Worsley - the fight to retain the unique heritage of this canal-side community
PUBLISHED: 10:13 14 January 2014 | UPDATED: 16:28 13 January 2018
Sue Riley meets some of the people who are fighting to retain Worsley’s traditional atmosphere
Los Angeles. Paris. Worsley. Just a few of the places multi-millionaire footballer David Beckham has called home over the years. Worsley may seem the least glamorous but in the north west it’s one of those ‘leafy villages’ close to Manchester which people aspire to live in. It’s also a very convenient place with easy access to the motorway network. It’s just seconds away from the M60 which effectively bisects the village with its quiet canal, woodland walks and handful of shops and pubs.
Footballer Ryan Giggs is a resident currently investing in the village with his part ownership of Milan restaurant. He recently appeared in person at a council planning committee to see his plans for the refurbishment of the restaurant, to be renamed George’s, get the go-ahead.
On that occasion the consensus of locals thought the plans would benefit the area but that’s not always the case.
The area has a population of about 10,000 but there’s a determined core of residents on a series of groups and bodies ensuring the village maintains its olde-worlde charm.
After all, it was at the heart of the Industrial Revolution and the place where the Bridgewater Canal was conceived causing the rapid expansion of cotton manufacturing, iron and coal mining.
Its history is everywhere, but the key area is the Delph where coal was brought from the mines via an underground canal system and then transferred to Manchester on overground barges. This month Salford City Council will hear whether its £3.5million Lottery bid to reopen Worsley Delph to the public is successful. If they get the money work will start next winter to dredge the Delph and open workshops underneath Worsley Road as information areas while also upgrading the towpath at nearby Boothstown and Barton.
At one stage Worsley’s historical importance led to it being on the government’s tentative list for World Heritage Status but was removed when UNESCO set new priorities to qualify for the honour.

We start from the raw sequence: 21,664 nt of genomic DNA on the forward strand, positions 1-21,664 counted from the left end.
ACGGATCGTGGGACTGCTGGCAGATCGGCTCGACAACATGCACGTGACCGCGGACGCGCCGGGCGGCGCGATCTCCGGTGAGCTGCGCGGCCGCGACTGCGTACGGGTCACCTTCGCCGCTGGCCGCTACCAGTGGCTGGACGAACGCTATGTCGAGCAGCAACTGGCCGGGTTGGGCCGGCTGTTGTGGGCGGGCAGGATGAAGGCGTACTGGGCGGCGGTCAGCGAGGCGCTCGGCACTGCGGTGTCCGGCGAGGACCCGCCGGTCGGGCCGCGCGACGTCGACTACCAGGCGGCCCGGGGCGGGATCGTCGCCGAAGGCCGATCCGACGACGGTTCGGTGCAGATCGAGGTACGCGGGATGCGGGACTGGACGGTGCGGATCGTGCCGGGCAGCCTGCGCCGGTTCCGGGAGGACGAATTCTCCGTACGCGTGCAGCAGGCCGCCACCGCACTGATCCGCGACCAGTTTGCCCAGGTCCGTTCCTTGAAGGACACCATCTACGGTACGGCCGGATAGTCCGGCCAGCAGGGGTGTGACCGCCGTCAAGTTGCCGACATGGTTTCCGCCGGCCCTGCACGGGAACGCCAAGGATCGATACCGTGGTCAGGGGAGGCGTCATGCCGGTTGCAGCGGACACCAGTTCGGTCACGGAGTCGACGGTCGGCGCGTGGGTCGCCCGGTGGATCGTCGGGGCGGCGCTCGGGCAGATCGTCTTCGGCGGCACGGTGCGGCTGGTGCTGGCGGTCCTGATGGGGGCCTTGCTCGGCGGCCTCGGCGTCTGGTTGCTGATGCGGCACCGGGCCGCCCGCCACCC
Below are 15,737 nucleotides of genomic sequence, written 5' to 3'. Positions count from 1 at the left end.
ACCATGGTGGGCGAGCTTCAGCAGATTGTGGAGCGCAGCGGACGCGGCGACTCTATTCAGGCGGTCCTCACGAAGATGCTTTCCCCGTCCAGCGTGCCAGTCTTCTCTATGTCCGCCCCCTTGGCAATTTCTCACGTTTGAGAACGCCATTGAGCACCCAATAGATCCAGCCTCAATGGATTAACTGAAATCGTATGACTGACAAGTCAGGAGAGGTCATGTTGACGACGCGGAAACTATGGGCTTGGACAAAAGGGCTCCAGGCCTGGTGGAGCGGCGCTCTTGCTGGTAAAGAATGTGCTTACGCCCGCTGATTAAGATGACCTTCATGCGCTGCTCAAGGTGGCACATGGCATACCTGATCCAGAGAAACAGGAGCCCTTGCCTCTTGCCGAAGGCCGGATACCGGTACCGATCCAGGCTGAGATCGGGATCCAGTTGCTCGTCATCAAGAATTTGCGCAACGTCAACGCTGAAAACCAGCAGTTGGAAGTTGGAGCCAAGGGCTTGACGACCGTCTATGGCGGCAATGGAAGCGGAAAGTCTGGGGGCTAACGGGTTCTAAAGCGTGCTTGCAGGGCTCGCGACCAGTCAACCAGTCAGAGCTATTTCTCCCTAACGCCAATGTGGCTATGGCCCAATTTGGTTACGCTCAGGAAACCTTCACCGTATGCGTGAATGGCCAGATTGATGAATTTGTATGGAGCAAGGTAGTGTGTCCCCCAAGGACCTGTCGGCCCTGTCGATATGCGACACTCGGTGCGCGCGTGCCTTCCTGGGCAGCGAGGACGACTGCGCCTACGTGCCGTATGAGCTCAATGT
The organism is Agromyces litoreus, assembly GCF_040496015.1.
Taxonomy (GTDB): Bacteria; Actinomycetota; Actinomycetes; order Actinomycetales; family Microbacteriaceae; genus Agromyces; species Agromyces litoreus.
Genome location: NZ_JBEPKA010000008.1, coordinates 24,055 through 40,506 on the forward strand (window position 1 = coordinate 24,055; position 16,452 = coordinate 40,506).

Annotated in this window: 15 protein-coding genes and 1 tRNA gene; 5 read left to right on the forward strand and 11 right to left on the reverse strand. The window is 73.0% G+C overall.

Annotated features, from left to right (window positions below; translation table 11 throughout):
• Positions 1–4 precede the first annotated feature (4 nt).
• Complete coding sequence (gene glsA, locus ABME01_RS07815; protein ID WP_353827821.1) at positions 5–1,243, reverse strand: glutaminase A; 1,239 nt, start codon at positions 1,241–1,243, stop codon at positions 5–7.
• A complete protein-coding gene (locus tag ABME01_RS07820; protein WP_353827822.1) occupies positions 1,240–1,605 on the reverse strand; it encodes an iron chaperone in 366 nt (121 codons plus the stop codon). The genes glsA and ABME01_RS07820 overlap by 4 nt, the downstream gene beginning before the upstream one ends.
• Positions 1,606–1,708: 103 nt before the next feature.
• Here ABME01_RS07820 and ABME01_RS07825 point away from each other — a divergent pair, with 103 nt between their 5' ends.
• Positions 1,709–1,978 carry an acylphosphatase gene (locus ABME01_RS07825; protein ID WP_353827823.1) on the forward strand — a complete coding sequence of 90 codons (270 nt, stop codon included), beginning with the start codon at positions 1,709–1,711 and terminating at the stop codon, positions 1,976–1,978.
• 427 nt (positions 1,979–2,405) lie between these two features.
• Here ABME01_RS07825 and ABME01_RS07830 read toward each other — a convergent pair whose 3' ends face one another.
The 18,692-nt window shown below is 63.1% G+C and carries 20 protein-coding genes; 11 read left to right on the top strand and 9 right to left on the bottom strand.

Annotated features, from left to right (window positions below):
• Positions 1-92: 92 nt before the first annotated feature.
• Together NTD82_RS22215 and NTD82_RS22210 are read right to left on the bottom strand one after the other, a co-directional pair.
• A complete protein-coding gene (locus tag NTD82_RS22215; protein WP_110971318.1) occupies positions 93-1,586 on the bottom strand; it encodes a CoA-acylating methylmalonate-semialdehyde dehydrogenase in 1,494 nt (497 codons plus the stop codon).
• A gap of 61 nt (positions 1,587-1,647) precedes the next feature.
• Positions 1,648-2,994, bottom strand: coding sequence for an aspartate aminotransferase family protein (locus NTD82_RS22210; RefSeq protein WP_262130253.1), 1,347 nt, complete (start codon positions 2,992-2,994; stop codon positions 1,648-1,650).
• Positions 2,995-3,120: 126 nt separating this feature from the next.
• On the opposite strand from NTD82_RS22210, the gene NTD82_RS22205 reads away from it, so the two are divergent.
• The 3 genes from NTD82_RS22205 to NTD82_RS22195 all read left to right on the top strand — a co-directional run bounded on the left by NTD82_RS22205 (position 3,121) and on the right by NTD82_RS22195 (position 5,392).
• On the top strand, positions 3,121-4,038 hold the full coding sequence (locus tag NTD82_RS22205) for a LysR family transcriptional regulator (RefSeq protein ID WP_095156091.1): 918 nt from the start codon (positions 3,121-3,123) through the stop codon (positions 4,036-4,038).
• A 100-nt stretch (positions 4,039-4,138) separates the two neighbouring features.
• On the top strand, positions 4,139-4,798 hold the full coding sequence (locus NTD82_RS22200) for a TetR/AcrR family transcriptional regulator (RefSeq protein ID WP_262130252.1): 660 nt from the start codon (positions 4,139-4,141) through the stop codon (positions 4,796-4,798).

These days the village, once painted by LS Lowry, is mainly a place for commuters. Some of the houses dating from the 1750s to the present day are charming and many edge The Green which was once a works’ yard. The only sign of that now is the top of a factory chimney at the edge of the green space, the only monument to the Duke of Bridgewater who built the canal system.
On the outskirts of the village is 30 hectares of unspoilt woodland. Last year multi-millionaire Fred Done donated £300,000 to a project to clean up the Old Warke Dam which his impressive home overlooks in Worsley Woods.
He launched the BetFred business with his brother Peter with just one shop and now the pair are worth a joint £850m. Yet Fred remains faithful to Worsley and many of his family have homes in the area too.
The project has seen the dam de-silted, overgrown vegetation removed and a small jetty built. Andrew Darlington, chair of the Old Warke Dam Society, said: ‘After a 40-year wait, the pathways have been upgraded and vegetation removed. It’s the jewel in the crown. People do not know it’s there, it’s been improved dramatically and it’s much more pleasant. It was a very frustrating period but things started coming together in 2011. It was the case of a lot of people working together.’
That view is echoed by Beryl Henson, who said: ‘It’s all voluntary work, between all of us we try to organise events. It’s such a nice to place to live.’ So when the library was under threat of closure a couple of years ago the residents set up a roster of volunteers to help keep it open. In fact there’s a core of people in the village who are on a range of groups and committees including RAID (Residents Against Inappropriate Development) which recently defeated initial plans for a £53m residential and leisure development at the side of the Bridgewater Canal.
Taylor Wimpey UK and Peel Investments (which owns 12,000 acres around Manchester and Salford including The Trafford Centre and the Manchester Ship Canal) had applied for permission to build 600 houses alongside leisure facilities including a marina and cafe, retail units and informal green space on a 83-acre site in the Broadoak area.
RAID member Anne Broomhead said: ‘It’s known as leafy but by the time they finish it would not be. It has a unique history but we do want to see progress.’
In recent years locals have seen off plans for a racecourse with hotel and golf course and are now monitoring a scheme to create a new five star hotel and golf course on the site of Worsley New Hall. If it goes ahead it will be the third large hotel in the village and also the third golf course. ‘People move into this area because the schools do have a good reputation and because of that they are oversubscribed,’ Anne added.
Despite all the plans for the future, Worsley remains a key part of British industrial history. And in true English tradition there’s a lot of quirkiness there too. After all, where else in England could you hear a church clock strike thirteen?
The story goes that the workers in the Duke of Bridgewater’s boatyard were often late back from lunch because they said they couldn’t hear the clock strike 1pm so the canny Duke had the chimes changed to thirteen. Now that clock is housed in St Mark’s Church and if you visit just before 1 (its timekeeping is a little quirky too!) you will be able to experience your very own Tom’s Midnight Garden moment.